‘Adrift’ emerged from an artist residency in Israel/Palestine and an invested interest in themes of homecoming, displacement and migration. The artwork was created over a period of five years, from a place of questioning while visiting and researching contested territories. 

Passage and Exile were created for a group show responding to literary works by The Inklings. C.S. Lewis and his contemporaries wrote epic narratives with unlikely heroes; individuals who have uprooted themselves (or were forcefully expelled) to embark on a dangerous journey toward a promised land. In ‘The Weight of Glory’ Lewis speaks of the desire for a far-off country and the sense of longing that lives in every human being. The material for the banners are scraps of cast-off clothing found in the Downtown Eastside. The fabric is tattered and stained; evidence of the journey. These banners reference heraldic flags and pay homage to the ordinary heroes and weary Transients of our city.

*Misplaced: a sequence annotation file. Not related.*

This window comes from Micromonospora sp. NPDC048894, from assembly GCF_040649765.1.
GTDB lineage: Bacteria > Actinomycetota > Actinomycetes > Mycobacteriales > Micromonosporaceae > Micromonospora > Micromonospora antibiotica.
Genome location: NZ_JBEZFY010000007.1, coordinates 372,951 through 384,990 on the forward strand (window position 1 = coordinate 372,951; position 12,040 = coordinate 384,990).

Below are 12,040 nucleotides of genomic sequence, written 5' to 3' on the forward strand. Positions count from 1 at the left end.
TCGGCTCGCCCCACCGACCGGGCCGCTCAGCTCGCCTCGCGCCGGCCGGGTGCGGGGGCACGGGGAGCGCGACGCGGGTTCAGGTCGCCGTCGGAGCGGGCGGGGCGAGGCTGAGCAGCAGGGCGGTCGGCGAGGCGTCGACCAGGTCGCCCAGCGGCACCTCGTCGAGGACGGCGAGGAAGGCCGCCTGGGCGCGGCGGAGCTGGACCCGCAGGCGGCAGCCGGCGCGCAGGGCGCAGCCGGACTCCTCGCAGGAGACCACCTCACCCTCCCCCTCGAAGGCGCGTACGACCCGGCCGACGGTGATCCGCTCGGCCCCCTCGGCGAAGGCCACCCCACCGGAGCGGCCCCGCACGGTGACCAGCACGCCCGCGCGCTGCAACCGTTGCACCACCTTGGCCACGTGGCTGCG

Floathouse was built in Alert Bay, B.C.. It is about the journey many people (including myself) have made, from a small community to the city. A Good Place to Die speaks to the nuances of ‘home as shelter’ or ‘home as self-imposed prison.’ The shotgun shells were sourced from the mountains I grew up in. Diaspora and Soldier Boy were made with materials collected from Israel and Palestine. The ceramic fragments were found in the ruins of demolished homes in Hebron.